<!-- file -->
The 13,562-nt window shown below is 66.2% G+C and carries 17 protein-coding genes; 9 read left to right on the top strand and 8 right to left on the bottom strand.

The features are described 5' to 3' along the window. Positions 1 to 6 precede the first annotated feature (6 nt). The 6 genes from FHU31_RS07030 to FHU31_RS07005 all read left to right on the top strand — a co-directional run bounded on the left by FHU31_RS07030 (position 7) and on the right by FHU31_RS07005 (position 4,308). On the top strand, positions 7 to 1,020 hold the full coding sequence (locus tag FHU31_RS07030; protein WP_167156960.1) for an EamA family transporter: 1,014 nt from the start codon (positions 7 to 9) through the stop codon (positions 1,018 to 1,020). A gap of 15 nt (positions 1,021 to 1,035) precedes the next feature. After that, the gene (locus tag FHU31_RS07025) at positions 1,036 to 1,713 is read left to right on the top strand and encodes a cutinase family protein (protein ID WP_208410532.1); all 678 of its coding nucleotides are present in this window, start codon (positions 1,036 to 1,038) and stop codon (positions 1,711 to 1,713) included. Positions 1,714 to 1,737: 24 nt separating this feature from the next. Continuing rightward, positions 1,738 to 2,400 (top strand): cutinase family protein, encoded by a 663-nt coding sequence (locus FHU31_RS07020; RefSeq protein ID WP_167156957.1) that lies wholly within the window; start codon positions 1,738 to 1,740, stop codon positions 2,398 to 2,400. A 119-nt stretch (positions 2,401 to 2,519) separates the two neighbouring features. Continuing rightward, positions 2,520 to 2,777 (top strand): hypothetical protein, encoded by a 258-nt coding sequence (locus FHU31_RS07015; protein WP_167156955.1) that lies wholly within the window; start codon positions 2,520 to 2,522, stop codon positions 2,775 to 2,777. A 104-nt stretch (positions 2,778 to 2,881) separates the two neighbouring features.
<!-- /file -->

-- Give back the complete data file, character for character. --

The 13,562-nt window shown below is 66.2% G+C and carries 17 protein-coding genes; 9 read left to right on the top strand and 8 right to left on the bottom strand.

The features are described 5' to 3' along the window. Positions 1 to 6 precede the first annotated feature (6 nt). The 6 genes from FHU31_RS07030 to FHU31_RS07005 all read left to right on the top strand — a co-directional run bounded on the left by FHU31_RS07030 (position 7) and on the right by FHU31_RS07005 (position 4,308). On the top strand, positions 7 to 1,020 hold the full coding sequence (locus tag FHU31_RS07030; protein WP_167156960.1) for an EamA family transporter: 1,014 nt from the start codon (positions 7 to 9) through the stop codon (positions 1,018 to 1,020). A gap of 15 nt (positions 1,021 to 1,035) precedes the next feature. After that, the gene (locus tag FHU31_RS07025) at positions 1,036 to 1,713 is read left to right on the top strand and encodes a cutinase family protein (protein ID WP_208410532.1); all 678 of its coding nucleotides are present in this window, start codon (positions 1,036 to 1,038) and stop codon (positions 1,711 to 1,713) included. Positions 1,714 to 1,737: 24 nt separating this feature from the next. Continuing rightward, positions 1,738 to 2,400 (top strand): cutinase family protein, encoded by a 663-nt coding sequence (locus FHU31_RS07020; RefSeq protein ID WP_167156957.1) that lies wholly within the window; start codon positions 1,738 to 1,740, stop codon positions 2,398 to 2,400. A 119-nt stretch (positions 2,401 to 2,519) separates the two neighbouring features. Continuing rightward, positions 2,520 to 2,777 (top strand): hypothetical protein, encoded by a 258-nt coding sequence (locus FHU31_RS07015; protein WP_167156955.1) that lies wholly within the window; start codon positions 2,520 to 2,522, stop codon positions 2,775 to 2,777. A 104-nt stretch (positions 2,778 to 2,881) separates the two neighbouring features.